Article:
Don W. Allen
VIV Solutions Inc.
Shell Exploration and Production
Vibration in subsea risers caused by vortex shedding is a challenge to operations in deepwater. Proper management of vortex induced vibration (VIV) requires a balance between acceptable movement and the cost of suppression. To address the questions involved in planning configurations for marine risers, and to investigate the impacts of typical conditions affecting VIV, two programs were conducted consisting of tests along a tubular (just under 100 ft long) that was towed under a rotating arm at high speeds to simulate conditions similar to those a deepwater riser may encounter.
The test results reveal a number of phenomena regarding the performance of helical strakes. Among the most important are:
- While strakes provide significant additional damping, they offer the most benefit when placed at locations corresponding to the maximum velocities encountered by the tubular
- Strakes placed at low velocity locations, at the expense of high velocity locations, still contribute to VIV suppression but mostly by adding damping
- It is not critical to cover 100% of each joint or region (i.e. 100% density) though suppression performance improves with increased coverage density
- While strake alignment is desirable, it may often be unnecessary since the degradation in strake performance from misalignment can be fairly small
- Relatively low to moderate amounts of uniform marine growth cause very little degradation in strake performance of an isolated tubular (this is not necessarily true of tandem tubulars or arrays)
- For triple start strakes with a fin height of 0.25D, pitch lengths of both 12D and 17.5D were quite effective with only small differences in their performance, thereby indicating that strake performance is relatively insensitive to pitch lengths in the range of about 12D to 18D
- Strakes increase drag above that of a bare cylinder.
All of the experiments were conducted in the Rotating Arm Basin at the Naval Surface Warfare Center in Carderock, Maryland. The basin is a circular indoor basin approximately 260 ft (79 m) in diameter and 20 ft (6 m) deep. Models are towed in circular paths through still water by a rotating arm. A 2.5-in. (6.3-cm) diameter test pipe was placed under the arm, supported by a truss assembly, for these tests.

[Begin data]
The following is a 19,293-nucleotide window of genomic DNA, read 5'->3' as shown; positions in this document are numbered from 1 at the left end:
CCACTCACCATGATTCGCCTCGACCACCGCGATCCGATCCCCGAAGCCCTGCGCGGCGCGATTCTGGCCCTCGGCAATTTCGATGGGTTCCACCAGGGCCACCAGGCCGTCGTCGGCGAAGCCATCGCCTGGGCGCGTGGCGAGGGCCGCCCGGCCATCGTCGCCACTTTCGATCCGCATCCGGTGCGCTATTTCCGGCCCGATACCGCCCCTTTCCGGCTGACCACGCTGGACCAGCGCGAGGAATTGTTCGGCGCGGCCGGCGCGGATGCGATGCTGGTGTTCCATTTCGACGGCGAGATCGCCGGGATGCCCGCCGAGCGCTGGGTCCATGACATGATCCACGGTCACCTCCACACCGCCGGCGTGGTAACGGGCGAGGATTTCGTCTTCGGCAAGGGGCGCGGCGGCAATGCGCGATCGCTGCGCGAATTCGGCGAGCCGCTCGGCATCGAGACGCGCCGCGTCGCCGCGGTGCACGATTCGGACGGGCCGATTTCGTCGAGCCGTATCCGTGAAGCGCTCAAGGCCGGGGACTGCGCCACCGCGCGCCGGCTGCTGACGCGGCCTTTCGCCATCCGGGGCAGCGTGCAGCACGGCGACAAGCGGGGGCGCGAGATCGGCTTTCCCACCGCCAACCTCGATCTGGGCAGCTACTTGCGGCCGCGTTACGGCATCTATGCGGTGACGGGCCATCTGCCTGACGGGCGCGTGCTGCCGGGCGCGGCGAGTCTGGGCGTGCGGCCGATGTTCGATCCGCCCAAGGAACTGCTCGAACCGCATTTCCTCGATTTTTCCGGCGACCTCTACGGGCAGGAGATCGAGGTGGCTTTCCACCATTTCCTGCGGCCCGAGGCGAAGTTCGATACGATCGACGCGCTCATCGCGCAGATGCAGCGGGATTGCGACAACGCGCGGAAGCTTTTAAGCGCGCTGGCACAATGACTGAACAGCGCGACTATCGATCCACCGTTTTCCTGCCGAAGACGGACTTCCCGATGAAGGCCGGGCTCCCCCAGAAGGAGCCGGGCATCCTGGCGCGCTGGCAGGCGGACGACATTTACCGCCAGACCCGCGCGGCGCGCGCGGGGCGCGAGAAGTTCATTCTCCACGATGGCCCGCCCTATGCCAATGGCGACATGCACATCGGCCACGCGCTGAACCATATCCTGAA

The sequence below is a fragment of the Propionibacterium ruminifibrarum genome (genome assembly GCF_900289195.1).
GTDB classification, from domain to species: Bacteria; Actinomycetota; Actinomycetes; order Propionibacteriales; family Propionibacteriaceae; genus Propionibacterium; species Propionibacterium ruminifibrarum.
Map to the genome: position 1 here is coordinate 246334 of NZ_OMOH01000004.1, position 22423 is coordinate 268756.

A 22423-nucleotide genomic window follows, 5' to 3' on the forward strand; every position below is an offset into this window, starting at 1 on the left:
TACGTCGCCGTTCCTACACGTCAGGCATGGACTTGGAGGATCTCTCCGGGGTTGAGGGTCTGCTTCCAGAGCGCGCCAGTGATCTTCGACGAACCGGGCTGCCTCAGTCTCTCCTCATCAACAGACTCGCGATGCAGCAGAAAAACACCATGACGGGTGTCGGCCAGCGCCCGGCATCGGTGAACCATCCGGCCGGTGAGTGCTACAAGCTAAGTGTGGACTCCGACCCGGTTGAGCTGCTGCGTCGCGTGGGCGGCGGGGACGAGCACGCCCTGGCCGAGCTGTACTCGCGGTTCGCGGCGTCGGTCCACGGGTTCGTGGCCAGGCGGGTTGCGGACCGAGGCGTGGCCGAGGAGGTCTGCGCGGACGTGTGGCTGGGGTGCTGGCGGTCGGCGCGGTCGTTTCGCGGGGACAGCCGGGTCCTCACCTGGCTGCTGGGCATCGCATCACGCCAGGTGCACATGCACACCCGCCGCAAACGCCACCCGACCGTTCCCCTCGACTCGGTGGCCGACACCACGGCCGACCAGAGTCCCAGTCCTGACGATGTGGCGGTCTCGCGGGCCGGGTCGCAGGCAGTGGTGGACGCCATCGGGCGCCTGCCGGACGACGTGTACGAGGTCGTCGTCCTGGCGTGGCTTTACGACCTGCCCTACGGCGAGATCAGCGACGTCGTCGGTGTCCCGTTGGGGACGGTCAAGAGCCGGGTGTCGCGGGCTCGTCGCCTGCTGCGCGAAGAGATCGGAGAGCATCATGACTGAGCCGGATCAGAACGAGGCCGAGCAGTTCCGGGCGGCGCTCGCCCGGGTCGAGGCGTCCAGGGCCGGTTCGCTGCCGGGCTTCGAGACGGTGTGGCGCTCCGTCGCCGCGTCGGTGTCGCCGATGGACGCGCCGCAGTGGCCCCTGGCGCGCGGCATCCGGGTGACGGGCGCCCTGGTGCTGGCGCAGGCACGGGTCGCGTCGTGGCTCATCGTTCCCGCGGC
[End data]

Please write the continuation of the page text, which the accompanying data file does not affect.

The test pipes at each end were supported by an assembly that allowed the ends to rotate while allowing the test pipes to be pre-tensioned the same value. However, the variation of drag on the various models tested produced different tensions during testing. The tensions were measured at each end and the accelerations were measured at four locations along the pipe axis.
|Rotating arm setup.|
Aluminum connectors were made to fit inside the main joints (as an inner sleeve) and bolted to the fiberglass to connect adjacent joints. Helical strakes were modeled by gluing strips of Buna-n rubber onto the pipe surface. The strake cross-sections were rectangular, ranging from a base width to height ratio of 0.85 to1.0 (square) with most of the cross-sections square.
For these experiments, the rotation of the arm ensures that the test cylinder experiences higher velocity at the outer end than at the inner end. This means that the vortex shedding frequencies are higher at the outer end than at the inner end since vortex shedding frequencies are proportional to velocity. Since the fundamental natural frequency in bending for a long tubular is relatively low, there is a range of bending modes that may be experienced by the test cylinder (these modes are typically categorized as those that are in-line with the flow and those that are transverse to the flow; however, the primary focus here is on the transverse bending modes since those modes usually cause the largest fatigue damage and respond with larger displacements than the in-line modes). The relative flow at the outer end of the test cylinder excites higher modes than the relative flow at the inner end of the cylinder.
Deepwater ocean tubulars can experience a similar phenomenon due to changes in ocean current magnitude with depth.
It is important to understand this concept since a vortex suppression device will only suppress vortex shedding excitation locally. The response modes and frequencies are further complicated because helical strakes not only change the cylinder vibration amplitude but they can, and usually do, also change the cylinder vibration response frequency (frv). An effective helical strake will reduce frv, which can thereby reduce the vibration mode and the bending stress on the cylinder. Thus, effective helical strakes can improve the fatigue life of the cylinder in two ways: By reducing the response amplitude; and by reducing the response frequency.
Bare cylinder results
To properly assess the performance of a helical strake configuration, the bare cylinder (the cylinder without any helical strakes present) must first be examined.